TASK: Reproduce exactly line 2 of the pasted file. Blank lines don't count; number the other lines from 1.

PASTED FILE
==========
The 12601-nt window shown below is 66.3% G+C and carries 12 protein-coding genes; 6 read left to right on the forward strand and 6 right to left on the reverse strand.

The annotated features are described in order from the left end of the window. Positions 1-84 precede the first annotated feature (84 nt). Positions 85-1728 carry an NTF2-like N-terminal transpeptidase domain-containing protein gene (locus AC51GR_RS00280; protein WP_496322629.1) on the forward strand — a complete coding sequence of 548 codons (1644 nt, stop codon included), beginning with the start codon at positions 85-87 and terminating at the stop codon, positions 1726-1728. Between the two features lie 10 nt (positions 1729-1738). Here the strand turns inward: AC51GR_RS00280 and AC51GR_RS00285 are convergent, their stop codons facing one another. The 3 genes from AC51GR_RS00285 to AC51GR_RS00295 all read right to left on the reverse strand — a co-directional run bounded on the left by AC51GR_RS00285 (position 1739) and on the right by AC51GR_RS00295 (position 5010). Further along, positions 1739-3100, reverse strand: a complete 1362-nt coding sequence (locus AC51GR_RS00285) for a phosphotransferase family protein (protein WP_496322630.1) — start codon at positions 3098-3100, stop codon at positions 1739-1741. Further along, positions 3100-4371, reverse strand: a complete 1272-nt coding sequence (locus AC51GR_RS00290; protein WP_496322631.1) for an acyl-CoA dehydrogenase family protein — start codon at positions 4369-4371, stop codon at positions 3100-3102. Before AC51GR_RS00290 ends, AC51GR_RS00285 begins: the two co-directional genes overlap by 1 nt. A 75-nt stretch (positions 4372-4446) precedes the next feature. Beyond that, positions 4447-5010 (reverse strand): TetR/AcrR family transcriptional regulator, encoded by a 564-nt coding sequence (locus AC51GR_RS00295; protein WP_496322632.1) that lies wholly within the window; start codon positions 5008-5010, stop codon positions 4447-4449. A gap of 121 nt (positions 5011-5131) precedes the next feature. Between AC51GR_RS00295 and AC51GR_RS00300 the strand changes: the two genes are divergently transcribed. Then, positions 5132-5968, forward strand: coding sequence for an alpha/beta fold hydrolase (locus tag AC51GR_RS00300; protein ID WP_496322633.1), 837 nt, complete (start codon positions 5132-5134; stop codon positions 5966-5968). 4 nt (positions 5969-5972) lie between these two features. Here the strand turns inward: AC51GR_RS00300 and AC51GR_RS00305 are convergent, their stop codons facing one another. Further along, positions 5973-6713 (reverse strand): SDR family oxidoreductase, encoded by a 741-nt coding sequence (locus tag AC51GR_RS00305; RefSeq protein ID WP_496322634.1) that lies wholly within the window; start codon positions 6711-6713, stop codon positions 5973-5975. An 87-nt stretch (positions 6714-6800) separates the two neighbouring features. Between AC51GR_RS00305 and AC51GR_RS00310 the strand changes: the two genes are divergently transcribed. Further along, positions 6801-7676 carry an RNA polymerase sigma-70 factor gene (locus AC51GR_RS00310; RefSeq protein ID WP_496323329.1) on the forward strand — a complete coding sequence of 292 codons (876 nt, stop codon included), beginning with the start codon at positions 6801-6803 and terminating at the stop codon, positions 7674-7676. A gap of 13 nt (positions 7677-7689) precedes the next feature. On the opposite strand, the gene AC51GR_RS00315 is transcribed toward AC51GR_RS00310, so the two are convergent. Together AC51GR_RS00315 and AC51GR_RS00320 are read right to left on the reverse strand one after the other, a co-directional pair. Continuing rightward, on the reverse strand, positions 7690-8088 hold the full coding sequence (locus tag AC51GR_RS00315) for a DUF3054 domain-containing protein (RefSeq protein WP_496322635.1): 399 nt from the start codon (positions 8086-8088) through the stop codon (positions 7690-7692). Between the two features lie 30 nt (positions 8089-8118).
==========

The annotated features are described in order from the left end of the window. Positions 1-84 precede the first annotated feature (84 nt). Positions 85-1728 carry an NTF2-like N-terminal transpeptidase domain-containing protein gene (locus AC51GR_RS00280; protein WP_496322629.1) on the forward strand — a complete coding sequence of 548 codons (1644 nt, stop codon included), beginning with the start codon at positions 85-87 and terminating at the stop codon, positions 1726-1728. Between the two features lie 10 nt (positions 1729-1738). Here the strand turns inward: AC51GR_RS00280 and AC51GR_RS00285 are convergent, their stop codons facing one another. The 3 genes from AC51GR_RS00285 to AC51GR_RS00295 all read right to left on the reverse strand — a co-directional run bounded on the left by AC51GR_RS00285 (position 1739) and on the right by AC51GR_RS00295 (position 5010). Further along, positions 1739-3100, reverse strand: a complete 1362-nt coding sequence (locus AC51GR_RS00285) for a phosphotransferase family protein (protein WP_496322630.1) — start codon at positions 3098-3100, stop codon at positions 1739-1741. Further along, positions 3100-4371, reverse strand: a complete 1272-nt coding sequence (locus AC51GR_RS00290; protein WP_496322631.1) for an acyl-CoA dehydrogenase family protein — start codon at positions 4369-4371, stop codon at positions 3100-3102. Before AC51GR_RS00290 ends, AC51GR_RS00285 begins: the two co-directional genes overlap by 1 nt. A 75-nt stretch (positions 4372-4446) precedes the next feature. Beyond that, positions 4447-5010 (reverse strand): TetR/AcrR family transcriptional regulator, encoded by a 564-nt coding sequence (locus AC51GR_RS00295; protein WP_496322632.1) that lies wholly within the window; start codon positions 5008-5010, stop codon positions 4447-4449. A gap of 121 nt (positions 5011-5131) precedes the next feature. Between AC51GR_RS00295 and AC51GR_RS00300 the strand changes: the two genes are divergently transcribed. Then, positions 5132-5968, forward strand: coding sequence for an alpha/beta fold hydrolase (locus tag AC51GR_RS00300; protein ID WP_496322633.1), 837 nt, complete (start codon positions 5132-5134; stop codon positions 5966-5968). 4 nt (positions 5969-5972) lie between these two features. Here the strand turns inward: AC51GR_RS00300 and AC51GR_RS00305 are convergent, their stop codons facing one another. Further along, positions 5973-6713 (reverse strand): SDR family oxidoreductase, encoded by a 741-nt coding sequence (locus tag AC51GR_RS00305; RefSeq protein ID WP_496322634.1) that lies wholly within the window; start codon positions 6711-6713, stop codon positions 5973-5975. An 87-nt stretch (positions 6714-6800) separates the two neighbouring features. Between AC51GR_RS00305 and AC51GR_RS00310 the strand changes: the two genes are divergently transcribed. Further along, positions 6801-7676 carry an RNA polymerase sigma-70 factor gene (locus AC51GR_RS00310; RefSeq protein ID WP_496323329.1) on the forward strand — a complete coding sequence of 292 codons (876 nt, stop codon included), beginning with the start codon at positions 6801-6803 and terminating at the stop codon, positions 7674-7676. A gap of 13 nt (positions 7677-7689) precedes the next feature. On the opposite strand, the gene AC51GR_RS00315 is transcribed toward AC51GR_RS00310, so the two are convergent. Together AC51GR_RS00315 and AC51GR_RS00320 are read right to left on the reverse strand one after the other, a co-directional pair. Continuing rightward, on the reverse strand, positions 7690-8088 hold the full coding sequence (locus tag AC51GR_RS00315) for a DUF3054 domain-containing protein (RefSeq protein WP_496322635.1): 399 nt from the start codon (positions 8086-8088) through the stop codon (positions 7690-7692). Between the two features lie 30 nt (positions 8089-8118).